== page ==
• I have certainly heard it before, but I couldn't find a written record of it either - short or long. It must be an oral tradition spread by bards in various forms. – user22542 Apr 19 '18 at 0:53
  • I have heard a number of different variations on "lie like a dog". Most are simply making a pun on the word "lie", and there's no real significance to it, though some are funnier, and others get in a little extra "punch" (the motion, not the beverage). – Hot Licks Dec 9 '19 at 23:15
  • (Of course, the phrase already is a pun on "lie", but modification make use of that fact.) – Hot Licks Dec 9 '19 at 23:44
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Early lying like a dog

The root expression seems to have been simply "lie like a dog." The earliest match for the phrase that an Early English Books Online search turns up is from Austin Saker, Narbonus: The Laberynth of Libertie (1580):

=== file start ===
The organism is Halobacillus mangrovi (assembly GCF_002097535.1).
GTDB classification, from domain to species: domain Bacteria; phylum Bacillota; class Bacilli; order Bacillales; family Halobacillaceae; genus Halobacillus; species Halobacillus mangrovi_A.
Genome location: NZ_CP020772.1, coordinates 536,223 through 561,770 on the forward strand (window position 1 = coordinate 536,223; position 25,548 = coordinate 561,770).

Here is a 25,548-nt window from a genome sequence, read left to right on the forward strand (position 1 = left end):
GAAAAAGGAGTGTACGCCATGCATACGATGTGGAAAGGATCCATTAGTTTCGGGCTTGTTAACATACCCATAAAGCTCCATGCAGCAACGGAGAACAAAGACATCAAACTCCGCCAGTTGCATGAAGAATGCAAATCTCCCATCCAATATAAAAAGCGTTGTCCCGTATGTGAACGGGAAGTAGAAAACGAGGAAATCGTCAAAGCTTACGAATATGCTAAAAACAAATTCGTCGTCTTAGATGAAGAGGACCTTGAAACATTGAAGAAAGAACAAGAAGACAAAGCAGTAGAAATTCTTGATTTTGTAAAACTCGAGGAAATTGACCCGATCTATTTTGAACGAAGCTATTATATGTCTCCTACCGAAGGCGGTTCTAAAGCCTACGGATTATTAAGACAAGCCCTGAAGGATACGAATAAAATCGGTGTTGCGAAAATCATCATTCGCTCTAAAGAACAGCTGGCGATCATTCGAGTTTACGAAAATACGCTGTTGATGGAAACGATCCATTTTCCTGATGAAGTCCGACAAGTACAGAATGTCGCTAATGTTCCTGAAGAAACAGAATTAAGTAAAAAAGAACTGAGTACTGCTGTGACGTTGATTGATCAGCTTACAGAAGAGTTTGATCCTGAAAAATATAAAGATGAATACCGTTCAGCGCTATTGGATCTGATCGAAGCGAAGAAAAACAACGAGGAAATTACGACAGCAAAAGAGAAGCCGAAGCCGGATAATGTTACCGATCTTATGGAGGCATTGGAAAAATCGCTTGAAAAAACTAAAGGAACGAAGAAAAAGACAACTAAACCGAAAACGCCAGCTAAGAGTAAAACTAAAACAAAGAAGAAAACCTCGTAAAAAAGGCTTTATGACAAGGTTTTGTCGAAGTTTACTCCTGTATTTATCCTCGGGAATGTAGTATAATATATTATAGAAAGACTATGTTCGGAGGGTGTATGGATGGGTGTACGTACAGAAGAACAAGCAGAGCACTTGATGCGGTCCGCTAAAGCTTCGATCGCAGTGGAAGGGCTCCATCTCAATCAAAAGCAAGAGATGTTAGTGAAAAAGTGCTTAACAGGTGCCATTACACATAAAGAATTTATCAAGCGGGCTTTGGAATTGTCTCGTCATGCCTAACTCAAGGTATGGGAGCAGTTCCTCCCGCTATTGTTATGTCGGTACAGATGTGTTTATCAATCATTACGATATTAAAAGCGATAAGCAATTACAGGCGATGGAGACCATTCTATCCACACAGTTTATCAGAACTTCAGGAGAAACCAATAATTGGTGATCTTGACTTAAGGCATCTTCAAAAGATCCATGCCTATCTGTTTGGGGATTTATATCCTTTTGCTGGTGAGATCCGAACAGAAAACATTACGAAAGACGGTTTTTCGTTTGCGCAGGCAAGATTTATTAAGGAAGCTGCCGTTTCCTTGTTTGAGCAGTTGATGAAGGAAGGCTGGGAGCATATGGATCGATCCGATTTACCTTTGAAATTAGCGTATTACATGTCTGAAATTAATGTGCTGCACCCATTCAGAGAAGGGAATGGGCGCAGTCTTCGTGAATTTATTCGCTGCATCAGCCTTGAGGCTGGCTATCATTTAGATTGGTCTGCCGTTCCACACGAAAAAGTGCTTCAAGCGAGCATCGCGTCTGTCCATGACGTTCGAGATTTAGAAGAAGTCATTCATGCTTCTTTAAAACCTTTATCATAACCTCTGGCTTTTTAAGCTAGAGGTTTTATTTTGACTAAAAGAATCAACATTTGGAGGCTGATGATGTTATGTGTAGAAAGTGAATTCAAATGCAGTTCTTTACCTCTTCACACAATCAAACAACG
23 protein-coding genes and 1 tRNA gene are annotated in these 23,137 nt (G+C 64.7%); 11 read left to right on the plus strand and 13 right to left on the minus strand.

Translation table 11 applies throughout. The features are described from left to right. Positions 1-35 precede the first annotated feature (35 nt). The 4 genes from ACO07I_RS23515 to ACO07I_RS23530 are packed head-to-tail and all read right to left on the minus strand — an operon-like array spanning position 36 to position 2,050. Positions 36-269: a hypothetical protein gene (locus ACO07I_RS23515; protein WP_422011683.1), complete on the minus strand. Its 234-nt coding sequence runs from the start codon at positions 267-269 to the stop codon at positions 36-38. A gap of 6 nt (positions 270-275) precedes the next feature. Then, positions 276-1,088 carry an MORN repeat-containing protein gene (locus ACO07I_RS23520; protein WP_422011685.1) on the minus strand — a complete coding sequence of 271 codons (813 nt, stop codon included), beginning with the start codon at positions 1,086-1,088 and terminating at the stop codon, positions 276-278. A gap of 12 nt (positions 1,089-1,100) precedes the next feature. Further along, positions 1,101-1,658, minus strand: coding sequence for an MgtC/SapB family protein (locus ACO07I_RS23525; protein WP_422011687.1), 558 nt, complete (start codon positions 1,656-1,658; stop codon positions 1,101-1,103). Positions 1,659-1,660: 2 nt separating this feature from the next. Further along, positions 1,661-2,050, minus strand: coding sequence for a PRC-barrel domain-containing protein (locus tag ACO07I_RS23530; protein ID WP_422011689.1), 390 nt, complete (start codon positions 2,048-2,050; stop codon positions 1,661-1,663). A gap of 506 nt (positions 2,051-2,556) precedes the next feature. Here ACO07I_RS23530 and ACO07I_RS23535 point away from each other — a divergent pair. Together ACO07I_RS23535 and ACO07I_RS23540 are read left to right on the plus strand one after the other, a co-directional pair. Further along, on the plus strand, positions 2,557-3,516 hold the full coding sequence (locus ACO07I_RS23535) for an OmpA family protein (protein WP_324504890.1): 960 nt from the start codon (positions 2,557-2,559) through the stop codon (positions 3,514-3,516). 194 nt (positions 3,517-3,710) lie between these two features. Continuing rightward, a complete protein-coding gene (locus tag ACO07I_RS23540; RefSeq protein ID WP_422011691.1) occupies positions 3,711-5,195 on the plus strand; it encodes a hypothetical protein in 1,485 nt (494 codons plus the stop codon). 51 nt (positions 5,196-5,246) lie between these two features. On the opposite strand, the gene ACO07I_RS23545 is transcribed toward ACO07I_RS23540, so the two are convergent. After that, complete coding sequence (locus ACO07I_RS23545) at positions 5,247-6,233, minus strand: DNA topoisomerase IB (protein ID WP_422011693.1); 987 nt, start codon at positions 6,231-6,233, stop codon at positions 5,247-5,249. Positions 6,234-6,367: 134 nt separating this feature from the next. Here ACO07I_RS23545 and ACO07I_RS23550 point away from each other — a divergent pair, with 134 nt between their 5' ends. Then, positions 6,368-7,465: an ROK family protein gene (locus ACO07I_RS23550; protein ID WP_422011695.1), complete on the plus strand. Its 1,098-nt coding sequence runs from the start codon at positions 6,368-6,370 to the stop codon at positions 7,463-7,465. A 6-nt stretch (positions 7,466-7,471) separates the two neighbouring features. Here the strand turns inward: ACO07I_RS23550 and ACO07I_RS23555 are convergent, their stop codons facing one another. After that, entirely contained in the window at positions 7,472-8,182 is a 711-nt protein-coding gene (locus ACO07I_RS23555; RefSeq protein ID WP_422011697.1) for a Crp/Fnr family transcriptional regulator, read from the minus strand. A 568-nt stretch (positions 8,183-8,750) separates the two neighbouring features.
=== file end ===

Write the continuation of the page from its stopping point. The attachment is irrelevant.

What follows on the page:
As for the Gentleman Courtier, his felicitie is not the happyest, nor his gaine the greatest: when he is in the prime of his youth, he must bee braue in apparell, and lauish of his pursse, neate in his going, and stately in his gate: courteous of behauiour, and curious in his choyce: liberall of his liuing, and no niggard of his loyaltie: his grace must be liked, and his maners marked: If he be a comely personage, then is hee hated of his inferiours: if faire, then effeminate: if blacke, then meeter to bee a Souldiour, then [fi]tte to be a Courteour: if well fauoured, disdeyned of the deformed: if kind and louing to all, then a Parasite, and a Flatterer: if something strange of acquayntance before he be knowen, then proude, and disdeyneth to speake: if riche, then a churle: if but of small reuenewes, then a shifter, and knoweth not elsewhere to liue: if high of stature, then a lubber: if low of making, then a Dwarfe: if liked of some Gentlewoman, then a hunter of that kinde: if he talke not in their companies, then precise, and tyed to his chastitie: if not content to put vp iniuries, a quareller, and a hacker: if patiente sometime to beare, rather than to make a brabbling for nothing, then is he a milkesop, and as good a man as Maulkin: if liked of the Nobilitie, and beloued of Gentlemen, then eyther he caries two faces in one hoode, or doth lye like a Dog: if disliked of a few not his freends, & them some vayne persons, therfore vnregarded of many, and not beloued of any: if he spend something liberally, then is he prodigall, and neuer mindeth to buy lands: if something hard, then miserable, and a churle: if liked of his Prince, then a faire tounged fellow, or he coulde neuer gayned such good will: if not loued for affection sake, then hated of all, and indéede rather a conspiratour, then of any honest demeanour.